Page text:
I recently had the opportunity to sit down with Robyn Holloway to discuss retail alternatives. Robyn is the sales lead for DST’s Alternative Fund Solutions offering. Based in New York City, she focuses her sales efforts on the leading alternative investment managers, broker/dealer and bank custody platforms and the traditional fund companies that are looking to enter the retail alternatives market.
Here are the highlights of my conversation with Robyn…
Robyn, can you define Retail or Liquid Alternatives and describe how they differ from other products?
Retail alternatives is a broad term that can cover many types of funds. In general, the term “retail” refers to registered funds as opposed to private funds. Open-end funds, or mutual funds, are generally referred to as daily liquid alternative funds as they trade (purchase and redemption) and price daily on exchanges and are therefore highly liquid investments. Closed-end funds can be classified as retail alternatives, but because some structures are not required to redeem daily, they do not fall into the definition of daily or liquid alternatives.
What is considered “alternative” is harder to define. In some cases, people classify “alternatives” as an asset class like equity and fixed income. As well, there are “alternative” trading / investment strategies such as short-selling or use of derivatives. To make it even more confusing, traditional private alternative funds are sometimes characterized by their use performance fees, high water marks, and other aspects. Retail alternatives don’t usually use those latter components, as they are prohibited or limited under ’40 Act regulations.
So where does that leave us? The most fitting “alternatives” definition is probably a fund that generates absolute return and has a low correlation to other investments such as equities and fixed income.
What makes Liquid Alternatives such a hot topic today?
Alternatives have long been viewed as being investments only for the wealthy. There are also stories of huge returns and significant wealth generated from investing in these products. Some of this is misplaced. Alternatives offer portfolio diversification as they generally have less volatility and correlation to other investment products. And they provide absolute return. So the retail investor might not get rich overnight, but the right funds should help protect that investor’s portfolio while generating some return.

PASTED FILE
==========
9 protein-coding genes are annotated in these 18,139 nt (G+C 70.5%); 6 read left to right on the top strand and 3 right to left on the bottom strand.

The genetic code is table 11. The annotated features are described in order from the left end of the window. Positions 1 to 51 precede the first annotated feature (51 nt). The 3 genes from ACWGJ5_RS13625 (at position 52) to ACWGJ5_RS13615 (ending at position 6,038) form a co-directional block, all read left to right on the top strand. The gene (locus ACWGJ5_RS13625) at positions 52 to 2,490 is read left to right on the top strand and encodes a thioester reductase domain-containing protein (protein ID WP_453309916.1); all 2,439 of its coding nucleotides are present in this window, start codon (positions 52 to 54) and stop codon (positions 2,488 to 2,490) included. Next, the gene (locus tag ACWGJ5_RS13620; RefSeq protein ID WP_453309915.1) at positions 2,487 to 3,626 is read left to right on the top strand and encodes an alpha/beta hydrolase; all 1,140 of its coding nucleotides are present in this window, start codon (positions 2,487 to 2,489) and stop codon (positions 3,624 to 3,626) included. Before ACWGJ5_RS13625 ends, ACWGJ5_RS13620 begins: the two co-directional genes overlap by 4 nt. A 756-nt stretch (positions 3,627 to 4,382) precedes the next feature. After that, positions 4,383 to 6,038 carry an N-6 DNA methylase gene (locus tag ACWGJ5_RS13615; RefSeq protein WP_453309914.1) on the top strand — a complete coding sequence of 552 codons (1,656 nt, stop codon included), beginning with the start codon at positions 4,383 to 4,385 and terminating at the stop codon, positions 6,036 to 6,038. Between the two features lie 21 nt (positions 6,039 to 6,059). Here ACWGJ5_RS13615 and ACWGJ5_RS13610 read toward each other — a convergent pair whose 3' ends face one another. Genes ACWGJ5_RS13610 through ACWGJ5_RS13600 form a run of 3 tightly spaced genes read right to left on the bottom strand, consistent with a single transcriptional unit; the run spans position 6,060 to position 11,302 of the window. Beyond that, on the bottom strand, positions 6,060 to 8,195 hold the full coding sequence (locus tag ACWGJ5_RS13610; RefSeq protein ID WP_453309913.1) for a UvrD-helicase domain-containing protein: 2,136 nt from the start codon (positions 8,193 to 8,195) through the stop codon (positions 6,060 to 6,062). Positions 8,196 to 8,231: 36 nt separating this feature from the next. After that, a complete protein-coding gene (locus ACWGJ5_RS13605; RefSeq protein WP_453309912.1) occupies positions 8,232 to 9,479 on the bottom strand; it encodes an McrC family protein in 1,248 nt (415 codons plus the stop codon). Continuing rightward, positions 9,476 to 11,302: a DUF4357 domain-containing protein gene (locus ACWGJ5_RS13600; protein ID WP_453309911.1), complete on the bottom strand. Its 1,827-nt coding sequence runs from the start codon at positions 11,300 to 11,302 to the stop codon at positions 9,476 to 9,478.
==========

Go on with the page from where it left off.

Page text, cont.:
Why is developing an alternative investment for a 40 Act fund more complex than doing the same for a private fund?
For a traditional hedge fund manager who is accustomed to private funds, entering the retail market presents a new set of considerations and challenges. The number of shareholders is far larger, which requires advanced, scalable transfer agency capabilities.
There are also specific compliance and oversight obligations due to the registered nature of the products. Distribution is a new consideration as fund managers must have a robust model for selling their funds and reaching and servicing advisors. Lastly, the actual fund management is different. With daily liquidity and limitations on investments, some traditional Hedge Fund manages find it more challenging to generate returns.
The mainstream ’40 Act manager who is launching alternative product is more familiar with these requirements. The challenge for this manager type is entering the closed-end or interval fund space, where the requirements are different from those with open-end funds.
DST has customized a shareholder servicing model for the complexities of BDCs and closed-end funds —across exchange-traded / listed and unlisted products. Other providers do not have the same platform capabilities. DST is well-suited to capture the growing retail alternatives flow into closed-end funds.
What does the future look like for these investments?
Strong! Provided these funds meet the objectives of generating absolute return with less volatility, they will continue to be good additions to an investment portfolio. With the continued growth of the advisory channel, and the fact that more and more people are saving for retirement outside a traditional DB plan, the need will increase. Some managers might not succeed, but those with the infrastructure and operational capabilities to scale in this market are well poised for success.
If I was working for a 40 Act fund company developing their first liquid alternative product, what would you recommend for me?
It is important to do comprehensive due diligence on your servicing partners. Don’t assume that your service providers today are knowledgeable and proficient in the retail alternatives space. Also, for overall education on the market, there are several conferences and webinars that provide good overviews of the market.
This week, Robyn will be joining a panel on industry experts to speak on this topic at our Client Forum. I would like to thank Robyn for her time and for sharing her knowledge on this topic.